The smallest bedroom in Number Four, Privet Drive, looked a mess. Paperwork was spread across the desk and half the floor, all the drawers were open with clothes hanging out, a large suitcase was open on the bed with a pile of underwear in and a trunk was by the pushed-to door, its lid off and a cloak draped across the top. Harry was going backwards and forwards, trying to sort out finances at the same time as packing everything he owned.
Two consecutive pages from a calendar were pinned on the wall, the last day of July and the fourth of August ringed with crosses through every day up to August 2nd. Two days left until Harry left Privet Drive for good. He was in a strangely happy mood, humming a tune he’d heard on a wizarding wireless as he tried to fold up Dudley’s old t-shirts. He paused, changed his mind, and instead threw them on a pile next to his trunk – to be burnt. Or given to a charity shop. Somewhere he wouldn’t see them again.
Harry’s current school uniform went into the suitcase, as did all his books and some of the ones that had come with the bedroom. The rest he put with the t-shirts. His treasures, including his Invisibility Cloak and photo albums, went into the suitcase without a second thought. When his trunk was empty he piled into it the items he wanted rid of. It took a few minutes for him to remember he could do magic now: he shrunk the trunk and put it in the suitcase too.
He couldn’t recall a time he had been happier. Voldemort’s defeat only a few weeks ago – goodness, was it really that long? – had come close, but not enough. Harry was on top of the world. He was seventeen, in love, leaving the Dursleys for good, Voldemort’s victims were no longer dead and even his injuries had cleared up (more or less). Before, especially in the last few years, Harry had never experienced joy without something coming along to ruin it. But that wouldn’t happen this time. How could it? Voldemort was gone, gone forever, and his remaining supporters were in an Azkaban with much tighter security. And with Amelia Bones as Minister, he didn’t even have to worry about being harassed by the Ministry or the media any more (the first act in her new position was to ban reporters from trying to interview Harry without his prior consent).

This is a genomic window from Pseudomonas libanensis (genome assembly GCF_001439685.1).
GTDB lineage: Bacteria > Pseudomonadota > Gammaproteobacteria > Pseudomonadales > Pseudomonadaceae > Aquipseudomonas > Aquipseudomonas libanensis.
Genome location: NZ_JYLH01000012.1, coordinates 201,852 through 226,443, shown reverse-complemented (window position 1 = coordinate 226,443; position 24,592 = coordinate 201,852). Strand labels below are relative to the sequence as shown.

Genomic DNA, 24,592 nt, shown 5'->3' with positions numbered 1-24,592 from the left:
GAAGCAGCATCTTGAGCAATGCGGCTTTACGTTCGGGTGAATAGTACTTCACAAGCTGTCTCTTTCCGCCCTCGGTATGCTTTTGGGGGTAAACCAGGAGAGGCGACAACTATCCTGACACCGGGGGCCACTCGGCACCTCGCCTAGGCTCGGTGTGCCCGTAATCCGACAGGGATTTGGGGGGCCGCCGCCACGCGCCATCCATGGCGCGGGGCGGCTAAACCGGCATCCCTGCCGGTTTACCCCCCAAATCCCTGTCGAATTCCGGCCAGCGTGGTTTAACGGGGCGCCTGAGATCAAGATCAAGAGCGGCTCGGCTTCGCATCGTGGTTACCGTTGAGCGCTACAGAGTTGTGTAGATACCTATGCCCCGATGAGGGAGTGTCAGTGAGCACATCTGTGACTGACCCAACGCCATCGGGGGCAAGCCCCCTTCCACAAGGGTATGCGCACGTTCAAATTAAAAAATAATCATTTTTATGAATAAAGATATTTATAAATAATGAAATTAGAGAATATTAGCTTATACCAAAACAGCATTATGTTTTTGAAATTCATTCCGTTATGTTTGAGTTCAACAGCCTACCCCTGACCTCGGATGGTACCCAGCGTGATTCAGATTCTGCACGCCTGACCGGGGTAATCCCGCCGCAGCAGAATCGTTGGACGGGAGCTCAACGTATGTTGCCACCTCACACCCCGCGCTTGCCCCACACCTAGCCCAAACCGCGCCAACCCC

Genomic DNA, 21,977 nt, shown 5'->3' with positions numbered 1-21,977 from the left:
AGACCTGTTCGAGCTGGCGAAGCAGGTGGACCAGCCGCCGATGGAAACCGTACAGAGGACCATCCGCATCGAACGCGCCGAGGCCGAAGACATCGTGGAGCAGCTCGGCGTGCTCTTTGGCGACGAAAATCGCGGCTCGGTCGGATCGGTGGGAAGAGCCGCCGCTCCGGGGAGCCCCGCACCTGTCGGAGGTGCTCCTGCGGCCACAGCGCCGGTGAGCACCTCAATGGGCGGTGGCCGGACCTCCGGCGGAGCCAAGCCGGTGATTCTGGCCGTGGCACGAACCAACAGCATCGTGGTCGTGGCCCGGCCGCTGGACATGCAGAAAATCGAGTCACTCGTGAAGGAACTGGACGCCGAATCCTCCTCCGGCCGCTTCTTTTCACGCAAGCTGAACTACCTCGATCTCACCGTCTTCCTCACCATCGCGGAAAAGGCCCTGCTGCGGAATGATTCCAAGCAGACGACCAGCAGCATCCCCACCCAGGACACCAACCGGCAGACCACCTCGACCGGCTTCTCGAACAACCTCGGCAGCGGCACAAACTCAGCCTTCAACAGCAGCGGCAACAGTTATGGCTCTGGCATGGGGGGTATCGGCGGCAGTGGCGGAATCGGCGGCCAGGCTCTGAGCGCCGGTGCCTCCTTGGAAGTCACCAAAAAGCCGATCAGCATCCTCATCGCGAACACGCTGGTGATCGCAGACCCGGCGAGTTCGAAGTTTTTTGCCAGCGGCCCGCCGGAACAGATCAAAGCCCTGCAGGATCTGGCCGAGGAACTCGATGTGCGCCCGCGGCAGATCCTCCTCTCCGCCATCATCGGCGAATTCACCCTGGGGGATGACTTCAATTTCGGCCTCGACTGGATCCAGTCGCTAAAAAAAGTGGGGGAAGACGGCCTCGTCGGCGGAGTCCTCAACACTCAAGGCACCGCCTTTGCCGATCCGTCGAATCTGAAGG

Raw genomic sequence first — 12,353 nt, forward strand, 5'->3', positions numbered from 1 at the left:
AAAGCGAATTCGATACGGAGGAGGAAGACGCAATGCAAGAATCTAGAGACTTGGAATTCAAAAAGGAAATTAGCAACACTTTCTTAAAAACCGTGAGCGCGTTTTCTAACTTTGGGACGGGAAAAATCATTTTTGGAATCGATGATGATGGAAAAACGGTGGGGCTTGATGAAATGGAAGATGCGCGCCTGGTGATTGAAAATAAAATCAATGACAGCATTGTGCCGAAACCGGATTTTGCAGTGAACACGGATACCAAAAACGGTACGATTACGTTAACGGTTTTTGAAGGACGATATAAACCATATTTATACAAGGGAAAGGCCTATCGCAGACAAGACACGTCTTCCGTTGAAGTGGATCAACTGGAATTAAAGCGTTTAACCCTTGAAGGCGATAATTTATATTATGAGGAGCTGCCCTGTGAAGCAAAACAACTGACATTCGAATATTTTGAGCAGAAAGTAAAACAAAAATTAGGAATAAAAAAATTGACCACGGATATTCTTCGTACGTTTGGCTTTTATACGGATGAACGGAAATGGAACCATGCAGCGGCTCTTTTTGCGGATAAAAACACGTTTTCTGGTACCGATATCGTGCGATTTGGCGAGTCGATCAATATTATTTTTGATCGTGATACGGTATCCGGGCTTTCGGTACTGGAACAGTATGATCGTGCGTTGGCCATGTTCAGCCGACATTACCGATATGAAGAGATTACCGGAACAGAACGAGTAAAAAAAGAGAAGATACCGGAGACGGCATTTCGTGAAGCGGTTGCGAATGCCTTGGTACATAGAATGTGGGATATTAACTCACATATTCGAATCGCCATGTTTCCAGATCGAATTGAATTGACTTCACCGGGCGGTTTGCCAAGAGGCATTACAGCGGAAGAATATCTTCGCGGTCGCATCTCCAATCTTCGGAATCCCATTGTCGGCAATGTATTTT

So it was with enthusiasm he was looking forward to his new, bright future. A smile crossed his face as he recalled the moment it had been set down for him. It had started as a joke, really. Ron’s parents had been in the dark about their relationship – in fact, apart from Hermione, everyone had – and they’d been playfully discussing how and when to come out. Not being sure how his parents would react, Ron wasn’t up for telling them any time soon, whereas Harry insisted it would be better sooner rather than later. The idea was immediately dismissed at first, but they both found themselves giving it serious thought. Then when Hermione, at the last minute, backed out of Harry’s birthday celebration on grounds of spending time with her family, it was set in stone. On the night of his seventeenth, Harry had gone to bed no longer a bachelor.
He and Ron had got together during the summer after fifth year, when Harry had been nothing but depressed and angry and felt Ron was the only one who really understood. (This wasn’t true, but it was what he thought.) Their relationship had got closer and by the time sixth year had ended, Harry had finally found the strength in himself he needed to face – and vanquish – Voldemort. And he had. And not only had he lived, but a legend that no-one had ever proved to be true or false, had turned out to be correct: that if a wizard (or witch) was killed by their own wand’s brother, any lives that their own wand had taken directly in the last seven years would be restored.
The doorbell rang. Harry ignored it.
Bertha Jorkins (back to normal), Cedric, a very confused Muggle called Frank and a short list of Voldemort’s victims in that last year had been awoken, alive. Harry was still experiencing that giddy happiness that washed over him when he saw all the live figures. Hermione had been a victim, killed by Voldemort himself. All of them refused to talk about what came after death, but Harry knew there must be *something*, seeing as during the six weeks Hermione had been dead she seemed to have fallen for Cedric Diggory, and vice versa. Well, they made a sweet couple. Even Ron agreed.
Harry snapped back to the present as a knock on the door jerked him back to his senses. Vernon and Dudley were both out, so he figured it was his aunt. “Come in.”
The door made a small thud as it was pushed back onto Harry’s trunk. There was a small pause, before a male voice said, “Going somewhere, Harry?”